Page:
Can two University of Minnesota researchers crack the code of startup success?
Tyler Bosch & Don Dengel of Dexalytics are developing a proprietary system that scores lean muscle, fat, and bone density to determine the correlation between an athlete’s body composition and their performance.
Some 20+ years scientific study are being translated into a software product under development by the same group that brought FlipGrid to life back in 2015.
“We’re creating a system of quantifying players by their body type,” says Bosch, an applied sports science researcher with the College of Education and Human Development. “We’re not trying to make everyone a perfect score, rather to establish the right baselines to learn from.”
DEXA, or DXA, is short for Dual-energy X-ray absorptiometry, and is a huge machine that scans the body from head to toe while measuring three major components — lean muscle, fat, and bone — both regionally or wholistically.
“We knew that the DEXA machine was providing a lot more data than we have been able to leverage,” Bosch explains, “Which is when we really started thinking about turning it into subscription data software.”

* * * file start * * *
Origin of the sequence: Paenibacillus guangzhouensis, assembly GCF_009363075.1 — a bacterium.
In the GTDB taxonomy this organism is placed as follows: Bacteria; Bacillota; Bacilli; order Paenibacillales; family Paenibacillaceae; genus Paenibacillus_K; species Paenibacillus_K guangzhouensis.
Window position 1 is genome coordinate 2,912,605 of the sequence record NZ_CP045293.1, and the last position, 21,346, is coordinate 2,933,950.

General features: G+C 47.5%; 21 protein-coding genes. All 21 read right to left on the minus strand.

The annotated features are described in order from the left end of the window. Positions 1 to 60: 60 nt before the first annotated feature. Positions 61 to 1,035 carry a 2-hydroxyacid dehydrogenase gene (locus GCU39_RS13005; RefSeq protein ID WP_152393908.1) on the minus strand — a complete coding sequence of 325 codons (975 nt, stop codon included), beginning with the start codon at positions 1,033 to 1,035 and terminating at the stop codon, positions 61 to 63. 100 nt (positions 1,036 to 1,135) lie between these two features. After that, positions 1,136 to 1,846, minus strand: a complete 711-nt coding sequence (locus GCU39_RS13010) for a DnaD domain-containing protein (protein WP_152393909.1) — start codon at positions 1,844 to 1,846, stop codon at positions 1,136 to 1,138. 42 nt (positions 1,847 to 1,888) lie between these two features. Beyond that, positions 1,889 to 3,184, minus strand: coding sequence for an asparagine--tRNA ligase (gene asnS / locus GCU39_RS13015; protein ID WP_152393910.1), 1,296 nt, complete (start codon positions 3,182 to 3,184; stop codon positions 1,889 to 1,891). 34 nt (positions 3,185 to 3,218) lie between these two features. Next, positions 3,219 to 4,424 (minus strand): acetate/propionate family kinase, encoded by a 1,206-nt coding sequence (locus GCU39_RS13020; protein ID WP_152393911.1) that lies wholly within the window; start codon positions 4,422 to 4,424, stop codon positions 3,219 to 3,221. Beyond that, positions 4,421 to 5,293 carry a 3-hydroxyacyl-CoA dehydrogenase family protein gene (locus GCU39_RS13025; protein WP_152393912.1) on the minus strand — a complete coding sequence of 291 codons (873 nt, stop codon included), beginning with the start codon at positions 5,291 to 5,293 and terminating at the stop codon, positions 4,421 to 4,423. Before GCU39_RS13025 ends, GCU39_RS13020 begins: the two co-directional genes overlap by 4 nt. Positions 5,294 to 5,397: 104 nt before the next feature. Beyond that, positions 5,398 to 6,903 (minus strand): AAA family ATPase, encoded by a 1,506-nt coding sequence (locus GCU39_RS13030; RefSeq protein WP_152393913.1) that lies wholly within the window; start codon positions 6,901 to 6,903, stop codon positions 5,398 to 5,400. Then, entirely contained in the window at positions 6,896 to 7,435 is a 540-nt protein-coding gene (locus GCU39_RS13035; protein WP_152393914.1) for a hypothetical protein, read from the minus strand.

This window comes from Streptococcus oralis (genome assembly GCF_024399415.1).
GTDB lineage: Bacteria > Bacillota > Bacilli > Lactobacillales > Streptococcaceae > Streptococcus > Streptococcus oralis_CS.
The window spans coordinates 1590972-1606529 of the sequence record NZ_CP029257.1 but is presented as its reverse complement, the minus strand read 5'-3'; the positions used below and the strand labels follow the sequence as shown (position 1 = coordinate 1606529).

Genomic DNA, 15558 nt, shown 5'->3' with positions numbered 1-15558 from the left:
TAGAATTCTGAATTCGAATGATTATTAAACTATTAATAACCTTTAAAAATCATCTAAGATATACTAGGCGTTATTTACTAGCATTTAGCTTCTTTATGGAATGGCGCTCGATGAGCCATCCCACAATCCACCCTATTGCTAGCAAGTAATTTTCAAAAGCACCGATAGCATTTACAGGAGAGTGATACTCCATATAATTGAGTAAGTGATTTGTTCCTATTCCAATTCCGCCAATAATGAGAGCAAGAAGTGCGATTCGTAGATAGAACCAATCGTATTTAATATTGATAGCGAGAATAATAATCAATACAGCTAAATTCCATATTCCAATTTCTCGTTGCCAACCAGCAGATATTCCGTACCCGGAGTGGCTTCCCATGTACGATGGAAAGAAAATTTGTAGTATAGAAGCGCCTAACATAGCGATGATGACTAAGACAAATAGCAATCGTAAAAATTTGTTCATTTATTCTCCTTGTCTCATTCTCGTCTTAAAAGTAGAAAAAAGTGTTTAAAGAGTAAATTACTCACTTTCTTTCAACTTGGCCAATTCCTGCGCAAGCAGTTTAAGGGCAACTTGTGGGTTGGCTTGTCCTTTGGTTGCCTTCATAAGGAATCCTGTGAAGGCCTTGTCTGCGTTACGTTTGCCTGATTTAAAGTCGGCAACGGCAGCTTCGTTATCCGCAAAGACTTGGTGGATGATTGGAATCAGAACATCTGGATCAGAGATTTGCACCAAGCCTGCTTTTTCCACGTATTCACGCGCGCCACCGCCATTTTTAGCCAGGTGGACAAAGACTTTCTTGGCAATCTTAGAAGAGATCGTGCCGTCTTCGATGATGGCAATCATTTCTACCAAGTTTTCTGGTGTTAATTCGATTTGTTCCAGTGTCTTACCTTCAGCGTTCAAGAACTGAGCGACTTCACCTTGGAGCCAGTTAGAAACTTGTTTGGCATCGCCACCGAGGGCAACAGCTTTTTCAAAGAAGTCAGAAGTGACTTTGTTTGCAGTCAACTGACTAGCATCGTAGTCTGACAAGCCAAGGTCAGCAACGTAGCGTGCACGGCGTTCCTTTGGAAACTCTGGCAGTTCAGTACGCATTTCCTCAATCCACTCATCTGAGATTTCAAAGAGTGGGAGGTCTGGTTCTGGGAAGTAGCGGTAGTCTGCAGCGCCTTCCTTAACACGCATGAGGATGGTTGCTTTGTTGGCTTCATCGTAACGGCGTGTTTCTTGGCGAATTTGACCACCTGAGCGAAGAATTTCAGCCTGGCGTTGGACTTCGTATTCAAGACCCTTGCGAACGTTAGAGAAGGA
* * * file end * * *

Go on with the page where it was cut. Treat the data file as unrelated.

As science would have it, Dexalytics is currently yeilding more questions than answers given their scope of data in such a nascent intersection of research + industry.
“For example,” Bosch queries, “can we start to identify what position someone is best suited for based on our data, or whether or not they have the composition to be a top performer in their sport?”
Perhaps the biggest question around it all is if Dexalytics has the means to become a commercially viable product that can live independently of the University by delivering sufficient value in the market?
For now, Bosch and co. are just entering their initial beta phase with trials in football, hockey and basketball; as such they are the freshest local sportstech startup to demo during tomorrow’s SportCon gathering.